Don’t let the lame title fool you – James Ryerson’s Times Magazine essay on David Foster Wallace’s early philosophical writings is a valuable step toward understanding both the novelist and the intellectual situation in which he found himself. Most substantially, Ryerson’s reading of Wallace’s senior thesis reveals a writer concerned not with language qua language, but with the ostensibly discredited field of metaphysics – or rather, with the space between the two.Wallace was the kind of writer who could do anything with language, but seemed to see native gifts, including his own, as pitfalls rather than accomplishments. (Spare a thought for poor Orin Incandenza, trapped under glass.) His pyrotechnic prose style made it easy for some critics to miss, but even as an undergrad, Wallace was aiming higher than mere felicity.Characteristically (for anyone who made it through Everything and More), Wallace’s thesis defends the possibility of metaphysics through a kind of reductio proof. He shows the insufficiency of other philosophical premises, including those of the philosophy of language, for addressing the basic experience of being in the world. This phenomenological move seems to me be about as far as anyone has gotten in the modernist project of clearing the field of philosophy; it echoes the struggles of Wittgenstein, which in turn echo through Wallace’s two long novels. And it explains the sense of aesthetic aporia that hangs over discussions of contemporary fiction.At the same time, Wallace’s ostensible shift from philosophy to fiction points toward an exit. Most of what philosophers have achieved since the modernist moment has come in some genre other than the propositional argument: manifesto, koan, literary criticism… and, yes, literary fiction. And so the end point of Wallace’s thesis seems to mark the beginning of his career as a philosopher – a career he pursued by writing fiction. In literature, he found a “conceptual tool with which [to pursue] life’s most desperate questions” that shortened the “distance from the connections he struggled to make.” It will be the work of future critics to elucidate those connections, without neglecting or negating the singularity of their expression.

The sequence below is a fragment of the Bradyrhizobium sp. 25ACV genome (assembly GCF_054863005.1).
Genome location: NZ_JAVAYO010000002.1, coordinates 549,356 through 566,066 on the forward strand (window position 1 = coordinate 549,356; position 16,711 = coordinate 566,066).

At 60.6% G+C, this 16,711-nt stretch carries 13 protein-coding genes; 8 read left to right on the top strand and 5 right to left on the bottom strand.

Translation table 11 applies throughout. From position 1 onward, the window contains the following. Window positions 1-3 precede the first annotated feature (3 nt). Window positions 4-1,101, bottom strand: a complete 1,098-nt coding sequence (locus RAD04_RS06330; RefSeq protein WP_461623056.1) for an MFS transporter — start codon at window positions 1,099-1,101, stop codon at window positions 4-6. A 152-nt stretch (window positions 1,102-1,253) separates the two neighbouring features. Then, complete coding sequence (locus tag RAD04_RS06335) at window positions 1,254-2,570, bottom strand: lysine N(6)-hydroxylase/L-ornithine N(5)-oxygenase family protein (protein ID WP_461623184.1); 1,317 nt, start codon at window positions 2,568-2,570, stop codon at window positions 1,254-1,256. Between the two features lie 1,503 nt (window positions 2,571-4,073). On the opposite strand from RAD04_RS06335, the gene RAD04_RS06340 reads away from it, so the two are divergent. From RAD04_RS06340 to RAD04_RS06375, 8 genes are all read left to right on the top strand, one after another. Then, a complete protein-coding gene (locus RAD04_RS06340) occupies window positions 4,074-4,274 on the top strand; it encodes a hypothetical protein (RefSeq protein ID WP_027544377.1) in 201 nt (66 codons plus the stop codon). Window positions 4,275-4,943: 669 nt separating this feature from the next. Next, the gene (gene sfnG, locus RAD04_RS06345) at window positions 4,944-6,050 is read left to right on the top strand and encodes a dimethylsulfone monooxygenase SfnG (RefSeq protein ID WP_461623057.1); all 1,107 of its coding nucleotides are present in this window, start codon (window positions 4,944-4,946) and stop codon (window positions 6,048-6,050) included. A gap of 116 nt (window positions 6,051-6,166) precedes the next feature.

This morning, when I finished reading George Packer’s long article in this week’s New Yorker, I felt like crying. Not out of sadness so much as out of frustration. Reporting from Iraq, Packer discovers yet another in a seemingly interminable series of managerial and moral failures: the U.S. government’s failure to support the Iraqis who have risked their lives serving the occupation as interpreters and administrators. I hope to have more to say on this article, and on Packer’s book, The Assassin’s Gate, sometime soon. In the meantime, I wanted to point out an area where similarly frustrated Americans might be of service.Packer introduces us to a U.S.A.I.D. official named Yaghdan who has been exposed by extremists as an aameel – a collaborator – and threatened with beheading. His request to be moved to a post outside of Baghdad is ignored. And so he flees on his own. Having amassed years of U.S.A.I.D. work, he ends up working for a United Arab Emirates cleaning company. Yaghdad’s U.A.E. visa expires; Qatar rebuffs his request for a visa; the U.N. High Commissioner for Refugees has no personnel in the Emirates. “Yaghdan had heard that the only way to get a U.S. visa was through a job offer – nearly impossible to obtain,” Packer tells us,or by marrying an American, so he didn’t bother to try. He had reached the end of his legal options and would have to return to Iraq by April 1st. “It’s like taking the decision to commit suicide,” he said.It occurred to me that there may be well-placed Americans at various firms who might be willing to tender job offers to Yaghdan or to other qualified Iraqis in Yaghdan’s position. A young American U.S.A.I.D. named Kirk Johnson has, Packer reports, compiled a list of current and former occupation staffers who have put their lives on the line for us, and now that they face death at the hands of militias, would like to live here in safety. Packer argues convincingly that this is a growing crisis, and that American leadership lacks the political will to deal with these invisible refugees. I have no way of knowing if job offers do indeed lead to visas, but perhaps some enterprising person looking for an administrative assistant will, after reading Packer’s article, want to get in touch with him or with Kirk Johnson. Perhaps the sense of helplessness might, however briefly, abate.